Whilst I can personally see a tripartite division1Being Ceremonial, Judicial, and Moral. of the Law, I think it’s important to acknowledge that Scripture recognises the existence of at least two categories of Law: that which was only for Israel – the ceremonial and judicial laws which were tied to the theocracy – and that which transcends beyond, both in terms of space and time, Israel – the latter having traditionally been termed the Moral Law. The traditional Reformed understanding of the Moral Law being that it articulates God’s expectations of what it means to live rightly before him, in a way that best expresses our nature as human beings created in his image. Keeping the Moral Law therefore honours God, and is good for us and each other – it shows how to love God and neighbour. As per the Decalogue, whereby “the first four commandments [contain] our duty towards God; and the other six, our duty to man” (WCF 19:2). The fact that God rebukes gentile nations for sin, as he does in the writings of the Prophets, is demonstrative that this Moral Law is not unique to Israel.

Thus, the entirety of humanity was (and is) condemned under the Law. Since Adam’s disobedience, this Law has not been a joy but a burden that cannot be lifted by man’s own strength, which is why Christ was so desperately needed. Christ being without sin, was obedient to the Law perfectly, ensuring that the prerequisite to unfettered communion with God was fulfilled (Gal 4:4-5 c.f. Matt 5:17), unlike that of Adam. This, of course, being in addition to Christ a perfect sacrifice and atonement in which He purchased, and substituted for, the Elect. Therefore, now that Christ has ‘fulfilled’ the law, and acts as substitute for us, through the process of ‘Double Imputation’, what then remains for the Moral Law? Paul goes to great lengths to remind us that those who are in Christ are no longer under the ‘condemnation’ of the law (Rom 8:1 c.f. Rom 6, 7; Gal 3). It no longer acts as a ministration of death. Yet, despite this shift, the Moral Law still functions. It continues to convict and bring men, outside of Christ, under condemnation. Through convicting individuals, it restrains further evil, but lastly, it acts as guide for those who are in Christ.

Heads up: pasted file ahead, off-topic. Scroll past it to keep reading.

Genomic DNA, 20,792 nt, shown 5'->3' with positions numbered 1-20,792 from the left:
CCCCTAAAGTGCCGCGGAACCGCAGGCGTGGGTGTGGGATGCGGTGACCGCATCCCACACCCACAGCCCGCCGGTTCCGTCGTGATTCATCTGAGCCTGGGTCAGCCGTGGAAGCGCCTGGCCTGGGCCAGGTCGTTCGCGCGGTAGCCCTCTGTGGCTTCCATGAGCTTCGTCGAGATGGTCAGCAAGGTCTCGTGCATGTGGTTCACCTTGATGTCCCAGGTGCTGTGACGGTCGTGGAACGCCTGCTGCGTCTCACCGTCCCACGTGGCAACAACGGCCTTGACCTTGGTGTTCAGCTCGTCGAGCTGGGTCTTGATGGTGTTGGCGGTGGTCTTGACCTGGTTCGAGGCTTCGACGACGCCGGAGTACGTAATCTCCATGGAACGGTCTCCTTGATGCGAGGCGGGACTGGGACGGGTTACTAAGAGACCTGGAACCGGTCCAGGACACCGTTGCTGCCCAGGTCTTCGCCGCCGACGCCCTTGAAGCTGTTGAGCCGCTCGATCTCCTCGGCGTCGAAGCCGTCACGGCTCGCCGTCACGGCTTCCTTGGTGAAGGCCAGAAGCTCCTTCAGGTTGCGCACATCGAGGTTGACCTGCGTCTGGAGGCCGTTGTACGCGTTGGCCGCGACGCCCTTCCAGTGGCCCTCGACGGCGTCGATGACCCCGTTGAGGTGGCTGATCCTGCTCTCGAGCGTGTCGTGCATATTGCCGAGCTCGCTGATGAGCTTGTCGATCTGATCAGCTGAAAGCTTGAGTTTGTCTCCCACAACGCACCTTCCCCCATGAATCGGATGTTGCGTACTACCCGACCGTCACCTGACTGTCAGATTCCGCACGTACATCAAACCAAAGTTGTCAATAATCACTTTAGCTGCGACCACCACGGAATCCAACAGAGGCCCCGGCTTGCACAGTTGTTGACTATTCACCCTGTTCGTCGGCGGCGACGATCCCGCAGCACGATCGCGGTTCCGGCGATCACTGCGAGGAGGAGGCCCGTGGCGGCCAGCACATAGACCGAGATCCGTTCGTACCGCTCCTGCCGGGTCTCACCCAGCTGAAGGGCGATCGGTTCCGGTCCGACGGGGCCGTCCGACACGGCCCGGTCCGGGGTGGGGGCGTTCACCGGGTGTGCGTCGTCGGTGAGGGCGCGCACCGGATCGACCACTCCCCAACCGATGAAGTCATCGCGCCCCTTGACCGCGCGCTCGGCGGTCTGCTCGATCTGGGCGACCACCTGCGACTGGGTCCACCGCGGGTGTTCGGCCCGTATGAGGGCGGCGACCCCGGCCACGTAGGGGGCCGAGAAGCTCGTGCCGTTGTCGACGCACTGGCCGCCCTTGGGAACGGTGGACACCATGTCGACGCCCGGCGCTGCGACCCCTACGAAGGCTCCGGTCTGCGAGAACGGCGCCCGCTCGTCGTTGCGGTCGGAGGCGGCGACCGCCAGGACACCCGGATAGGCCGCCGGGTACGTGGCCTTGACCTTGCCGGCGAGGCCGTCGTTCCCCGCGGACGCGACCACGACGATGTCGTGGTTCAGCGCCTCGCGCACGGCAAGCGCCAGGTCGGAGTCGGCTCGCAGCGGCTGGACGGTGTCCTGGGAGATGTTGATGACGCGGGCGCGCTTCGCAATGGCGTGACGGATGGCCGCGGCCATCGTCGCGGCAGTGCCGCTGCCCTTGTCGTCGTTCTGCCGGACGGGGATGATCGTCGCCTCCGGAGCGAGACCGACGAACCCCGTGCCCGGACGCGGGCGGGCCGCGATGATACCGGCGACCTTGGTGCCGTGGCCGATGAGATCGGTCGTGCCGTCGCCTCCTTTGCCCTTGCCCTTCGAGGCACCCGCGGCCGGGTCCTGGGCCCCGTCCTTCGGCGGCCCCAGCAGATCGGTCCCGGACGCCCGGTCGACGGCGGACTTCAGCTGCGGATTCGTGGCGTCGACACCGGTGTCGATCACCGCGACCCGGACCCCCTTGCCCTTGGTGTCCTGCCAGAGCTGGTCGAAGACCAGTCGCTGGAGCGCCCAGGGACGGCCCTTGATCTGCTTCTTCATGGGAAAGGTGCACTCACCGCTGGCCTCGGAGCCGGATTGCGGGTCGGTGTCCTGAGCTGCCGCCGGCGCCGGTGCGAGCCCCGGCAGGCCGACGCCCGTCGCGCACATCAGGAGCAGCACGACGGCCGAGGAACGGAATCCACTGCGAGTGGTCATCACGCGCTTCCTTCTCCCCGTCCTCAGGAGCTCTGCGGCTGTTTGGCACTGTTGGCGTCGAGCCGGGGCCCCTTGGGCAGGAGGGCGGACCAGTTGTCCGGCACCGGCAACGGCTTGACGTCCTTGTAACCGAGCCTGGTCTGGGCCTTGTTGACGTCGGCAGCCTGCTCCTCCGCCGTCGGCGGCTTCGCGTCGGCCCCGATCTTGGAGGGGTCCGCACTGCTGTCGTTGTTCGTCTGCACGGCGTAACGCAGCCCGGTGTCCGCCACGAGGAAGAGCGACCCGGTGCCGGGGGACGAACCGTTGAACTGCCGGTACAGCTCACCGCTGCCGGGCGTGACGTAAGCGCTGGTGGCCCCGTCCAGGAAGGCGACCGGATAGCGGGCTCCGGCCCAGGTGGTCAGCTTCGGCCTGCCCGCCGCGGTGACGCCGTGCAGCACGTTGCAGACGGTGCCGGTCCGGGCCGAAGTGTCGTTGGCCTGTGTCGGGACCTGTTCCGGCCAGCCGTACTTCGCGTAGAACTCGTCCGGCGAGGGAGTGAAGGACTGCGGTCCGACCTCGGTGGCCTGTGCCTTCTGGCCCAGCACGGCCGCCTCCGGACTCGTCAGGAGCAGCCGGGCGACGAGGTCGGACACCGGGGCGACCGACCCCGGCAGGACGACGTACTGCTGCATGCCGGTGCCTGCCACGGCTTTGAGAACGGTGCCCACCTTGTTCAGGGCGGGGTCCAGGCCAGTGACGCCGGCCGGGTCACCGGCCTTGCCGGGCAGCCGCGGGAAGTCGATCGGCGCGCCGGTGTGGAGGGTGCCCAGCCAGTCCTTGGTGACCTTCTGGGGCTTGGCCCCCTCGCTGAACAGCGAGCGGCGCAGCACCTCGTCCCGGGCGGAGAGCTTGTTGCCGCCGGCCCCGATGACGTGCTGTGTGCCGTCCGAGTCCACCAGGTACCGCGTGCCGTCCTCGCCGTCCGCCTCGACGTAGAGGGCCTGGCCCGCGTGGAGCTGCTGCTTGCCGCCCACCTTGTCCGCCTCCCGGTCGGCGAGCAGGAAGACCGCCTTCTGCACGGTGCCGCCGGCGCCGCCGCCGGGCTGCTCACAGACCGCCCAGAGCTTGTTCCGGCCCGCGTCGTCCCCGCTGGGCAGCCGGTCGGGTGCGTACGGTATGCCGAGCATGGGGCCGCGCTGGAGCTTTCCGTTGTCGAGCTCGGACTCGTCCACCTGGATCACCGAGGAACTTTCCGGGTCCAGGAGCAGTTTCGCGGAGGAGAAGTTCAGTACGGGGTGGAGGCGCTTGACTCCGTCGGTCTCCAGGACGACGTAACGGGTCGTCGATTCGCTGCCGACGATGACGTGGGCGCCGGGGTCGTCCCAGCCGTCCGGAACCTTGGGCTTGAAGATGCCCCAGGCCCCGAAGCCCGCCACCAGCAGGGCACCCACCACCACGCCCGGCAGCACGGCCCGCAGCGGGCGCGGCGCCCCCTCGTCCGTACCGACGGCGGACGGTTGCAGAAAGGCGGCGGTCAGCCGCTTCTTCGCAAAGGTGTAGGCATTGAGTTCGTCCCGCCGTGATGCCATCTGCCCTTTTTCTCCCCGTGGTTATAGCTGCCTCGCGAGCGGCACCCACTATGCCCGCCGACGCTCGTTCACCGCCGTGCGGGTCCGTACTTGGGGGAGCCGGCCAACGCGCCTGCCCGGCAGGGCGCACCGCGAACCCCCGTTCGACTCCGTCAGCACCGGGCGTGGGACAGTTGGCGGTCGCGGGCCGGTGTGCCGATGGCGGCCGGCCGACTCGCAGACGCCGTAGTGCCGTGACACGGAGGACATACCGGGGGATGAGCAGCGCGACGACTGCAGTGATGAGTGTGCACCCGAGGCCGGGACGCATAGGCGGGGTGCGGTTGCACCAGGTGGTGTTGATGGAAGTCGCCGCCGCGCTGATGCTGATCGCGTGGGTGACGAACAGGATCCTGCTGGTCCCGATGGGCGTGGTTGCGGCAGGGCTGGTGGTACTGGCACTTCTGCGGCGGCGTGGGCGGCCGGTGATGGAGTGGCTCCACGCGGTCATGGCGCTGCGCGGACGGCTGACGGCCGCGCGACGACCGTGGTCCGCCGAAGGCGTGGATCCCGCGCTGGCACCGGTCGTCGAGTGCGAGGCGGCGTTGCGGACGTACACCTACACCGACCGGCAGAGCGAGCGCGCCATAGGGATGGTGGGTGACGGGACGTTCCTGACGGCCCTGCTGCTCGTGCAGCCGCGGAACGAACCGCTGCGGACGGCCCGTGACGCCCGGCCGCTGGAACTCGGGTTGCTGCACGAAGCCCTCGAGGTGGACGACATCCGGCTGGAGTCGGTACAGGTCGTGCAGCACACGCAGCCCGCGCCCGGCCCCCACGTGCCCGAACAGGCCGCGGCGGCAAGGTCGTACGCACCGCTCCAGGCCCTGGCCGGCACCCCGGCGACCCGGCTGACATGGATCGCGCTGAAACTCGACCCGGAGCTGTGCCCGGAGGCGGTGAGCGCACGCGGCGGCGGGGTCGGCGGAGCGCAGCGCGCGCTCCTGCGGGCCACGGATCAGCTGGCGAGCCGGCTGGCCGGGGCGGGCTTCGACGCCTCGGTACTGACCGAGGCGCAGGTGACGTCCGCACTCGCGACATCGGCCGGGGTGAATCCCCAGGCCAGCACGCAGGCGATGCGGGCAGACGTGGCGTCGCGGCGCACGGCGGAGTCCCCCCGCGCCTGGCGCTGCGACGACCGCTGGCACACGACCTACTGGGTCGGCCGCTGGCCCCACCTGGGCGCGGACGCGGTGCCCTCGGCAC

The Moral Law and the Christian

When Christ states in Matthew 5:17 that, “I have not come to abolish them [the Law or the Prophets] but to fulfil them”, he was saying that he did not come to ‘remove’ or ‘abrogate’ the Moral Law, something that is transcovenantal, but to ‘fulfil’ it through his perfect obedience. Thus, the law continues in its functions. Similar to when one fufills the prerequisites of joining onto a soccer team, or other things you undertake, the prerequisites remain for other people. This fits into my understanding of succeeding verse, 18, where he states: “For truly I tell you, until heaven and earth disappear, not the smallest letter, not the least stroke of a pen, will by any means disappear from the Law until everything is accomplished.” Whilst some may see it meaning that it is over as part of the whole now/not-yet paradigm, the Reformed tradition has traditionally held it to mean when Christ comes back and the new creation is fully culminated.